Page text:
• : The experiment is not producing them it is kind of detecting/measuring them.

    I don't understand what you mean by that. I meant that Smith and George reported they thought the cell is producing gamma rays. If it is, this cold fusion experiment is unique as far as I know. No other cold fusion cell has produced abundant gamma rays on demand.


    Some cells have produced a few, but only slightly above background, and not controllable. I think most people conclude these were not coming from the experiment.


    Here is a well-known example:


    http://lenr-canr.org/acrobat/PassellTOradiationd.pdf

  • JedRothwell

    This is my understanding:

    • The reactor when turned on produces an elevated gamma emission baseline, say 2-3x background.
    • When the reactor is turned off it takes a while (days to weeks) for the baseline to return to background.
      • This slow behavior is controllable and reproducible.
    • At some point there was a spontaneous periodic gamma burst signal from the reactor that was apparently induced by particles of cosmic origin.
      • Therefore in a way the reactor was acting as a detector for such particles.
      • This behavior was not controllable.
  • This guy has a relatively bold claim. Immediately, my focus would be gamma rays. Bring your own Geiger counter and measure. That's how you put it through the goal posts.



  • The reactor when turned on produces an elevated gamma emission baseline, say 2-3x background.
    When the reactor is turned off it takes a while (days to weeks) for the baseline to return to background.

    This slow behavior is controllable and reproducible. . . .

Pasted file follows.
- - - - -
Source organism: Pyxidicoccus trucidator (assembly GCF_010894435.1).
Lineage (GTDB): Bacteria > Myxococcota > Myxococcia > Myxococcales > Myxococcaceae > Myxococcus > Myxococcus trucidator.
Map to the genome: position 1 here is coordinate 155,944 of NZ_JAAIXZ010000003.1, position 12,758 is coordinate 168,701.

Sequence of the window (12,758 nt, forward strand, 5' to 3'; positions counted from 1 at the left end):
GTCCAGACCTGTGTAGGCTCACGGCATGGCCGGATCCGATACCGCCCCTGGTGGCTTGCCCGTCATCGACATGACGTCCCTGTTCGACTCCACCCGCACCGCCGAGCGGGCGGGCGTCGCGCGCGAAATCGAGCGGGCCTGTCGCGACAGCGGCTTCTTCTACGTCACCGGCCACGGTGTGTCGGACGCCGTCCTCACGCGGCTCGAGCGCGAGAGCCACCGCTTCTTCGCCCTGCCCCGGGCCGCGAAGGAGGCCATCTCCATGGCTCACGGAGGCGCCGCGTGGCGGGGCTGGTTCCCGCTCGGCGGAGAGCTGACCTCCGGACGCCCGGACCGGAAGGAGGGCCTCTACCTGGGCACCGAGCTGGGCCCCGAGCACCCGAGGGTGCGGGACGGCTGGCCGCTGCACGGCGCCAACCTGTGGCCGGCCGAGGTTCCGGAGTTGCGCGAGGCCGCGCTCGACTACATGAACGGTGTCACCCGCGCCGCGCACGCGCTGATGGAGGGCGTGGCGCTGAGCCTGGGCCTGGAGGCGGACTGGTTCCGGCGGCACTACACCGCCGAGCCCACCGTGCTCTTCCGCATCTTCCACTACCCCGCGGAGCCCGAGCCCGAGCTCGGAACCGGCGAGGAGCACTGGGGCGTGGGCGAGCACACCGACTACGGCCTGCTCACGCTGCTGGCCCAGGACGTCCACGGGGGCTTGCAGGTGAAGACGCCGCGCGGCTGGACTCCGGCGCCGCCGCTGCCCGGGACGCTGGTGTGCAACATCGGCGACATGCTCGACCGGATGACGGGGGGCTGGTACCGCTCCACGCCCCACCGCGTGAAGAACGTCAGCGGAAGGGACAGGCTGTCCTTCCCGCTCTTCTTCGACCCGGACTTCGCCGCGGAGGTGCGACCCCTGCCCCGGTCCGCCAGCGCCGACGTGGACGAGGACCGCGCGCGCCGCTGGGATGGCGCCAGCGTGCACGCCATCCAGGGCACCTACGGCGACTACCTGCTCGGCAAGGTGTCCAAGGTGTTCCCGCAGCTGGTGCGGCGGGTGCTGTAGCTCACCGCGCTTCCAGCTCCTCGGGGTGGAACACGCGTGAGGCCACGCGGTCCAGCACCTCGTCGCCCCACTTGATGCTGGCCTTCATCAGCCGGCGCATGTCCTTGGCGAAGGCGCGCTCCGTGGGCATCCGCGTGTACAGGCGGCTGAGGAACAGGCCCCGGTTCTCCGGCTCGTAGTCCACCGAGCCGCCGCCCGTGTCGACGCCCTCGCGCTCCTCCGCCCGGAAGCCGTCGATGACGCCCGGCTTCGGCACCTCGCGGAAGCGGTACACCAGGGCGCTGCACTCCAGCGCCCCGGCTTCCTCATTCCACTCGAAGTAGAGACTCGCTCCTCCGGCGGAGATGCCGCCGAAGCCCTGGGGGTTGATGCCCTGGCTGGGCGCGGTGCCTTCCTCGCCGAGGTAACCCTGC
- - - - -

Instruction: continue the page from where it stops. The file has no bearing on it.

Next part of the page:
Alan Smith confirms this is the claim. That is quite different from any other cold fusion claim that I am aware of. That doesn't mean it is wrong, but it does mean it will have to independently replicated before I have confidence it is true. A "me too" claim that closely resembles previous ones, such as heat from Pd-D electrolysis, is more readily believable, in my opinion.

  • can said.'When the reactor is turned off it takes a while (days to weeks) for the baseline to return to background.'


    This is probably not correct in all cases, but we have seen this. ETA- Just this morning in fact. Tube at room temperature persistently 20% above background and the controls (only 3) nearby.


    That is pretty impressive except that 20% above background is so marginal.


    I'm still unclear about the controllability. For example, if you switch the tube on/off and you then get consistent higher/lower gamma counts, that is interesting, and what I'd call controllable.


    Otherwise, if switching on/off does not give consistent changes, I'd say it is not controllable and while positing a reaction that continues is a possible solution so are other options... Non-controllable opens up a much wider class of extraneous sources, and makes linking the gammas to a putative reaction less clear.

  • Indeed it is. Switching on by applying heat gives consistent changes in gammas in good fuel tubes, switching off is sometimes more hit and miss.

    Do I understand correctly that you are once again detecting gamma rays? Good for you! (Except, as I said, I hope they do not become a hazard.)


    I have not been following the discussion, but weeks ago you said they faded away. Now they are back. Right?

    • Official Post

    JedRothwell


    The very first fuel tube is still active, at a lower but still measurable level. That one dates back to May but still showed signs of life when re-heated. New experiments are just beginning, and once again we see gammas, an excursion well above background (if I told you how much above THH wouldn't believe me anyway). But these are not at dangerous levels by any means, since they are only a signature of LENR, not the source of XSH.

  • Go to the atom-ecology thread. Then you will notice that gamma rays are measured at high level above background.

    Any time that anyone has gamma rays, even only slightly above marginal, they should invite a ton of people to come over and take Geiger counter measurements. Eventually the setup would be replicated and the practice of inviting others to take gamma measurements should be repeated. That practice is where it becomes precisely "Where the LENR goal line is". And especially if you calibrate with a known gamma ray producing device.